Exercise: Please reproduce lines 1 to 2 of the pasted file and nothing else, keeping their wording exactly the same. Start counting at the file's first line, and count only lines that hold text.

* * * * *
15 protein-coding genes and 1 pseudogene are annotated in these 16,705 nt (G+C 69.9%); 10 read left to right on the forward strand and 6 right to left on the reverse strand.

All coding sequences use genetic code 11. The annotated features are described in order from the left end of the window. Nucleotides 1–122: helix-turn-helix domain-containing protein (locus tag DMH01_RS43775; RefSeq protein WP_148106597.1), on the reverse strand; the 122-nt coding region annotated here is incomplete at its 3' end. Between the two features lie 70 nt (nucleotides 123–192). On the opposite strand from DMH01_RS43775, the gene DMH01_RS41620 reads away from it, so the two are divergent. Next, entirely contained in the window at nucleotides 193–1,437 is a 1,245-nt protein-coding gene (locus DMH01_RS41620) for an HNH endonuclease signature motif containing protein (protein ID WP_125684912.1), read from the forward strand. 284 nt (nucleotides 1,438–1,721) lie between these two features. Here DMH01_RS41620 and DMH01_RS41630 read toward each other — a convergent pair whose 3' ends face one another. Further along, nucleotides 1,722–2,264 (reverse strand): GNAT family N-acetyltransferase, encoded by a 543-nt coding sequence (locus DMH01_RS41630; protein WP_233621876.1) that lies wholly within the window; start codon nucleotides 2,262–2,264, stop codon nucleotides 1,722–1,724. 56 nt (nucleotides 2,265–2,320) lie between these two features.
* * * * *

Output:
15 protein-coding genes and 1 pseudogene are annotated in these 16,705 nt (G+C 69.9%); 10 read left to right on the forward strand and 6 right to left on the reverse strand.

All coding sequences use genetic code 11. The annotated features are described in order from the left end of the window. Nucleotides 1–122: helix-turn-helix domain-containing protein (locus tag DMH01_RS43775; RefSeq protein WP_148106597.1), on the reverse strand; the 122-nt coding region annotated here is incomplete at its 3' end. Between the two features lie 70 nt (nucleotides 123–192). On the opposite strand from DMH01_RS43775, the gene DMH01_RS41620 reads away from it, so the two are divergent. Next, entirely contained in the window at nucleotides 193–1,437 is a 1,245-nt protein-coding gene (locus DMH01_RS41620) for an HNH endonuclease signature motif containing protein (protein ID WP_125684912.1), read from the forward strand. 284 nt (nucleotides 1,438–1,721) lie between these two features. Here DMH01_RS41620 and DMH01_RS41630 read toward each other — a convergent pair whose 3' ends face one another. Further along, nucleotides 1,722–2,264 (reverse strand): GNAT family N-acetyltransferase, encoded by a 543-nt coding sequence (locus DMH01_RS41630; protein WP_233621876.1) that lies wholly within the window; start codon nucleotides 2,262–2,264, stop codon nucleotides 1,722–1,724. 56 nt (nucleotides 2,265–2,320) lie between these two features.